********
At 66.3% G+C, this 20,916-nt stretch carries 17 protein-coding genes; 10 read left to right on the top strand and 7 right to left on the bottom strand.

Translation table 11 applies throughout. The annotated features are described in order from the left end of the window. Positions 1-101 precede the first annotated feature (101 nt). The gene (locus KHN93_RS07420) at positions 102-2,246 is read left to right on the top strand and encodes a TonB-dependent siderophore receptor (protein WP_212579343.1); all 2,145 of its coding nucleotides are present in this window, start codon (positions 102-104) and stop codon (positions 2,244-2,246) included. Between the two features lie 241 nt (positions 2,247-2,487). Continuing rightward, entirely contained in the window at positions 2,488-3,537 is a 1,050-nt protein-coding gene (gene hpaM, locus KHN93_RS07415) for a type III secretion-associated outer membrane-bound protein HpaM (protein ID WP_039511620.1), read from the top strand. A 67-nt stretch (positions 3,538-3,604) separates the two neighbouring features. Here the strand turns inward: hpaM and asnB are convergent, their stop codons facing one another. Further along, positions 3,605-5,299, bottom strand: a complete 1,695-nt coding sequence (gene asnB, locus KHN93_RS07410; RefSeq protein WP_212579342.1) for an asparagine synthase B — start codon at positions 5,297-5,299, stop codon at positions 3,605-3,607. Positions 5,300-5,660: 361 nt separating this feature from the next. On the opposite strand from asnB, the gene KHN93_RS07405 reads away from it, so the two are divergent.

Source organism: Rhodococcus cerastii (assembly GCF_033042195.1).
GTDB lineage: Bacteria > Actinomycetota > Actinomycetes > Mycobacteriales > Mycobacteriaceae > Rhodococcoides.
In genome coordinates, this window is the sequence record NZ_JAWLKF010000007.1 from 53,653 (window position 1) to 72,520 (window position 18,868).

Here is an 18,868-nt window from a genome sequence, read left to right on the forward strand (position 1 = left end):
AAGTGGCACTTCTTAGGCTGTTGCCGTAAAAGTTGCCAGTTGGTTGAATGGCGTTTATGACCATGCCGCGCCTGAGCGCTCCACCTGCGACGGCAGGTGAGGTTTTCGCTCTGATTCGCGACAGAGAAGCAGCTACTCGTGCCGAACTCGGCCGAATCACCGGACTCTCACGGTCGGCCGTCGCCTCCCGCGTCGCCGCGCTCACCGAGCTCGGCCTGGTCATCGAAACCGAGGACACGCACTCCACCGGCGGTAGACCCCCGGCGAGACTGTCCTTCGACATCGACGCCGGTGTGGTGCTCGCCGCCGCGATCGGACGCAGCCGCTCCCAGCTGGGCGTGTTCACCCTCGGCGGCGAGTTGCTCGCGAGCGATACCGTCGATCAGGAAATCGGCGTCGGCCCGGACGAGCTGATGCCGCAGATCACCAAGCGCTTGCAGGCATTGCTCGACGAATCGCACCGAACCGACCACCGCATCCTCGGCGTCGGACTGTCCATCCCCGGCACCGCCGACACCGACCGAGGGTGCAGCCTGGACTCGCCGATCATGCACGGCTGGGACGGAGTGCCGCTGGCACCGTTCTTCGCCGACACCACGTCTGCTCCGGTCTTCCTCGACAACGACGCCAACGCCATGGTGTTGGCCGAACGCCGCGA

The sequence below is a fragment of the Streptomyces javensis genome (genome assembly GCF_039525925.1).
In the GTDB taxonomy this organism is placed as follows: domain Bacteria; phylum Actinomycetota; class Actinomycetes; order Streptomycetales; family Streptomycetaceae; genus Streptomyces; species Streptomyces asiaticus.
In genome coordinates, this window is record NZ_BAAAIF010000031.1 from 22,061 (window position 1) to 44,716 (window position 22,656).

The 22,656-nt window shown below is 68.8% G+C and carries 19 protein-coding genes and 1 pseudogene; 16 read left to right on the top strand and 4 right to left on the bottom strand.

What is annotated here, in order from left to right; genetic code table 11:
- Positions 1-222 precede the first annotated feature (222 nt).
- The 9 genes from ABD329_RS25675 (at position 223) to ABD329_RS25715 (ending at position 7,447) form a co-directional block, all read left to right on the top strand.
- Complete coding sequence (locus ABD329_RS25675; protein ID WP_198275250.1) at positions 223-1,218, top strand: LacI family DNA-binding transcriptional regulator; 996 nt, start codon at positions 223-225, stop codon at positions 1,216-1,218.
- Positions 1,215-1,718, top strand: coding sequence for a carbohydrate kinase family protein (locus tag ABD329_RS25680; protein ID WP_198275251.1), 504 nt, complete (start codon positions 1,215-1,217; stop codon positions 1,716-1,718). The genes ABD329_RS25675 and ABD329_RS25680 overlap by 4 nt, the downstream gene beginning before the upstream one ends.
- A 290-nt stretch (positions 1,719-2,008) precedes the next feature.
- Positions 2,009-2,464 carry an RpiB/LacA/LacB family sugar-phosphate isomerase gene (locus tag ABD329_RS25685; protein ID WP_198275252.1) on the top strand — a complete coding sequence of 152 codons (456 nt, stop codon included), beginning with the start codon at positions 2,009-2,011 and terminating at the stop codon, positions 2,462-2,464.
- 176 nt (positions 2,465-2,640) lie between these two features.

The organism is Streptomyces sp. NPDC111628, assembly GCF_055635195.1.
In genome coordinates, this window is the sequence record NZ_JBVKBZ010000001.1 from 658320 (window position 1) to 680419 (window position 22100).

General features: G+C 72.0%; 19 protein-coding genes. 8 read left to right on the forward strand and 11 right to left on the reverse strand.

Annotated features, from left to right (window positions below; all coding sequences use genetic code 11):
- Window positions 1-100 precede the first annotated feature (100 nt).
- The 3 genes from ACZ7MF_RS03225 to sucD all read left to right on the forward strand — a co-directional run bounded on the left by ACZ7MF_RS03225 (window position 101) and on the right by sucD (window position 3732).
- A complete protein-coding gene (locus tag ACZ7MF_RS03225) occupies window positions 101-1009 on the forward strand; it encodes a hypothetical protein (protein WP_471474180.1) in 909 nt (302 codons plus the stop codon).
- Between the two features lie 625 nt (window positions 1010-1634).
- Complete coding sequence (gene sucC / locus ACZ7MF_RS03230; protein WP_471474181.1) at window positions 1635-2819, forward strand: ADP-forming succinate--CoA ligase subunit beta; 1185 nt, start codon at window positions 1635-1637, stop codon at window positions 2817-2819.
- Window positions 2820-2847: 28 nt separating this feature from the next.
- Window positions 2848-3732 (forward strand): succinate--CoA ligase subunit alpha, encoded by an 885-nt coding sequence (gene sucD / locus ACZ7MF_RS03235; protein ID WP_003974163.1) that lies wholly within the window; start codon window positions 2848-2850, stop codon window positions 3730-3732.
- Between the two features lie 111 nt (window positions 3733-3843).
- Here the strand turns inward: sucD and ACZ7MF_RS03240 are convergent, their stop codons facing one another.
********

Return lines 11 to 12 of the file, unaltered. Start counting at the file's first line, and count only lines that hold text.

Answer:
The 22,656-nt window shown below is 68.8% G+C and carries 19 protein-coding genes and 1 pseudogene; 16 read left to right on the top strand and 4 right to left on the bottom strand.

What is annotated here, in order from left to right; genetic code table 11: